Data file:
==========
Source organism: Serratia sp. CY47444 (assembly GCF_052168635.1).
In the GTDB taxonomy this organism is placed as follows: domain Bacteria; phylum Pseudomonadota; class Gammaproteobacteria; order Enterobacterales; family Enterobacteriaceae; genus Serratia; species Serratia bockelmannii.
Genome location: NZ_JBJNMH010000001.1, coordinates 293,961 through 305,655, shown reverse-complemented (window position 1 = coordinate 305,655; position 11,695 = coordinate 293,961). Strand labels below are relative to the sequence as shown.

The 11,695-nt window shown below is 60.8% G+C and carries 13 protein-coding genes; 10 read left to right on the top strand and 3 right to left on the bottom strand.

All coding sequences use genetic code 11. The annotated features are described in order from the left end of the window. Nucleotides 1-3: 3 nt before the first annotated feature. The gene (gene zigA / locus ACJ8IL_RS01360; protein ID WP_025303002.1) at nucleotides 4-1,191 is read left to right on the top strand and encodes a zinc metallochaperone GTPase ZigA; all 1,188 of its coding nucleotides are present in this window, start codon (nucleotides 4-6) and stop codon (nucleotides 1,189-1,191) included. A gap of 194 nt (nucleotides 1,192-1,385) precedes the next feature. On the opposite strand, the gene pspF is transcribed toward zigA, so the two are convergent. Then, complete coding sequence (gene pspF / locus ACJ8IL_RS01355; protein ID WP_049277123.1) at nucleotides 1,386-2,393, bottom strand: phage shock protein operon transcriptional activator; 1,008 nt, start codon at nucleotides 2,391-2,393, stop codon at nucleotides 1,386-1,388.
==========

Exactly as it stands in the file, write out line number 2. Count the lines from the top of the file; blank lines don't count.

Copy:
In the GTDB taxonomy this organism is placed as follows: domain Bacteria; phylum Pseudomonadota; class Gammaproteobacteria; order Enterobacterales; family Enterobacteriaceae; genus Serratia; species Serratia bockelmannii.